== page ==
Hanford, Wash., downriver from the just-completed Grand Coulee Dam and adjacent to the Columbia River, fit the bill. To develop plutonium, the Hanford Site in Benton County in south central Washington was carefully chosen in December 1942 as the perfect place.

The Manhattan Project: The building of the Atomic Bomb (Part 4 of 4) | Troy Media Corporation
Right up until practically the last minute, only an elite few knew about the building, testing and ultimate plans to drop the bomb on Hiroshima and Nagasaki. When the gadget was about to be tested, project manager Maj. Gen. Leslie R. Groves  who ran the project from its inception tried to explain it as the explosion of an ammunition dump.

As a precaution, Groves alerted the governor of New Mexico that it might be necessary to evacuate the state if something went wrong. The physicists working on the project jokingly bet that testing the gadget could set fire to the atmosphere, says Cameron Reed, a professor and chairman of the physics department at Alma College in Alma, Mich., and an expert on the Manhattan Project. They didn’t know what to expect.

Russia’s New Military Doctrine Stipulates Preventive Nuclear Strike – Pravda.Ru
In October 2009, Nicolai Patrushev, Russia’s Security Council Secretary, announced that the new military doctrine was on its way. The old one was dated back in 2000 and written even earlier, under Yeltsin. Patrushev named the announcement of Russia’s right for a preventive nuclear strike the key provision of the new doctrine. He kept his word, and this provision does exist in the text of the doctrine approved by the Security Council. The President of Russia is expected to sign the document by the end of the year. Experts believe that the doctrine is fair and properly reflects the current state of affairs.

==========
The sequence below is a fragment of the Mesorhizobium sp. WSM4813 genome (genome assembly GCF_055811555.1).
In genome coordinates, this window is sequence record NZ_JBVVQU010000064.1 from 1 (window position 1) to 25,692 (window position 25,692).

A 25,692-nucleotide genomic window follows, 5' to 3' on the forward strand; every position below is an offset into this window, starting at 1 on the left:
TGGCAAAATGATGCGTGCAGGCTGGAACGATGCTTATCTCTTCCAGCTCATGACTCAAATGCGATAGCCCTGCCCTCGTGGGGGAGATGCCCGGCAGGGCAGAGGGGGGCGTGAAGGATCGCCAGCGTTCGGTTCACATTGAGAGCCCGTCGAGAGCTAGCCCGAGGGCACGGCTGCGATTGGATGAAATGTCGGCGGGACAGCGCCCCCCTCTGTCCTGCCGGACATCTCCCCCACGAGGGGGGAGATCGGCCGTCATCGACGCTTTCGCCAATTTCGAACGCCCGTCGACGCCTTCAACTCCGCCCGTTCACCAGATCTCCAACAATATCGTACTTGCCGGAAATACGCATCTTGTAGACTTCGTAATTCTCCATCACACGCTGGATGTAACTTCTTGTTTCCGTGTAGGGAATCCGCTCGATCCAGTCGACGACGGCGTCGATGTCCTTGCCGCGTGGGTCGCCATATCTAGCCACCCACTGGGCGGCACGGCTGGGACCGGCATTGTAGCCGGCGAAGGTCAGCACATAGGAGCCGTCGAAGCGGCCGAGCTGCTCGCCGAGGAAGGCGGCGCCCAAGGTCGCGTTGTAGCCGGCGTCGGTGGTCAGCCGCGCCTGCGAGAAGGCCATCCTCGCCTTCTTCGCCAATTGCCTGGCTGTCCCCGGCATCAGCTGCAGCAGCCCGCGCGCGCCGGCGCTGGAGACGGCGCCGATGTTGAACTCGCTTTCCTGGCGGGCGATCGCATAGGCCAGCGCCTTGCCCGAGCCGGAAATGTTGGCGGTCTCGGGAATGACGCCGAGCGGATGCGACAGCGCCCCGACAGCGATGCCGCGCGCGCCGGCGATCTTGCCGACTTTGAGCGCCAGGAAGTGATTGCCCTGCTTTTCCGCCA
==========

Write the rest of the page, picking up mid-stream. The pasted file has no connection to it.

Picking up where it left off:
Nuclear Bomb Researchers Accidentally Blow Up Building – Science – Gawker
According to an “Occurrence Report” obtained by the non-profit Project on Government Oversight (POGO), researchers blew up their building with a powerful cannon used to study the types of forces produced by a nuclear explosion:

“On December 16, 2009, Shock and Detonation Physics Group researchers heard a loud unusual noise from Technical Area 15, Building 562 after firing a shot from a large-bore powder gun (LBPG)…. the researchers conducted surveillance outside TA-15-562 and observed that two doors had been blown off the facility and concrete shielding blocks on the west and east side of the building were separated from the wall.”

Although no one was hurt, a POGO source puts the damage at around $3 million. We’re going to say it: That was $3 million of taxpayer funds well-spent. Forget those stem cell thingies. Blow up a couple buildings every month and we’ll have high school students flooding science classes like they were Jonas Brothers concerts.


Department of Energy News

Guest commentary: Playing with plutonium at Rocky Flats – Boulder Daily Camera
Playing with plutonium is not a good idea. But this is exactly what will happen if the US Fish and Wildlife Service (FWS) implements its plan to open the Rocky Flats National Wildlife Refuge for public recreation.

For almost four decades the Rocky Flats Plant located about nine miles south of Boulder produced the explosive plutonium “pit” at the core of every warhead in the U.S. nuclear arsenal. Major accidents and routine operations released very fine plutonium particles to the environment on and off the site. Because this highly toxic material remains radioactive for a quarter-million years, its presence in the environment poses a permanent danger.

Inhaling or otherwise taking such particles into the body can induce cancer, disrupt the immune system or damage genetic material. Children, who would be encouraged to visit the refuge, are especially vulnerable, because they stir up dust, breath in gasps, eat dirt, or may scrape a knee or elbow.

DOE Gives Nuclear Labs One Heck of a Long Winter Vacation – The Project On Government Oversight (POGO) Blog